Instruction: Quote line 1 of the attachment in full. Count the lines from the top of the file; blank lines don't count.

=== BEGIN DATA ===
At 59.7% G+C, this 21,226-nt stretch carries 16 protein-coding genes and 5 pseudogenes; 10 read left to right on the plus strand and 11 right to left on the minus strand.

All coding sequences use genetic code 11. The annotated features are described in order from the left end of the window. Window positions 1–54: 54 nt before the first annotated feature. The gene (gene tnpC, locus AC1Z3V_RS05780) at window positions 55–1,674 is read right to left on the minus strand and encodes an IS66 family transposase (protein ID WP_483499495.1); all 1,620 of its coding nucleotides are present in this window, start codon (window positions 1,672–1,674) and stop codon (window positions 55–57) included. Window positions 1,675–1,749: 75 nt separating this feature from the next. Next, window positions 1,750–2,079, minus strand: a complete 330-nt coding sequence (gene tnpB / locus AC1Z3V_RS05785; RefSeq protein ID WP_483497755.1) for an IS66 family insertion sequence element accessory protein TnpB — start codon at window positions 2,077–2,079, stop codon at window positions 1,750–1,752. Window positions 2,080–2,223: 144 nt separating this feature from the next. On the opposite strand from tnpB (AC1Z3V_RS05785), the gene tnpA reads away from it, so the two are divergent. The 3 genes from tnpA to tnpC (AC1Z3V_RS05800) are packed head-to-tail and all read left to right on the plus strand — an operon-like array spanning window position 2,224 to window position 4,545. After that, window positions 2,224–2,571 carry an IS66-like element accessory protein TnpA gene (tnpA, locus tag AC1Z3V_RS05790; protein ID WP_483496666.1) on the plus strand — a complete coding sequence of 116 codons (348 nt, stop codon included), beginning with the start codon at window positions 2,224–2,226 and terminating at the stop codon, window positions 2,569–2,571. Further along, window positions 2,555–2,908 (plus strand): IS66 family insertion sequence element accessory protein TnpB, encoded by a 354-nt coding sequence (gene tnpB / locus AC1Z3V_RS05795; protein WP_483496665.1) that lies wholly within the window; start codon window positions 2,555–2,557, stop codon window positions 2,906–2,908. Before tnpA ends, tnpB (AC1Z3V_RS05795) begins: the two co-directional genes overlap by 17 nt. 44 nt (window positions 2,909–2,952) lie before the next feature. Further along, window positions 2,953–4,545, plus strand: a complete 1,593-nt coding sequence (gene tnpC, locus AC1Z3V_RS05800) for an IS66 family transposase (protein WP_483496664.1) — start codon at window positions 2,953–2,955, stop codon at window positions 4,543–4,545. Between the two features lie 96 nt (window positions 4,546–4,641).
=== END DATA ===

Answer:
At 59.7% G+C, this 21,226-nt stretch carries 16 protein-coding genes and 5 pseudogenes; 10 read left to right on the plus strand and 11 right to left on the minus strand.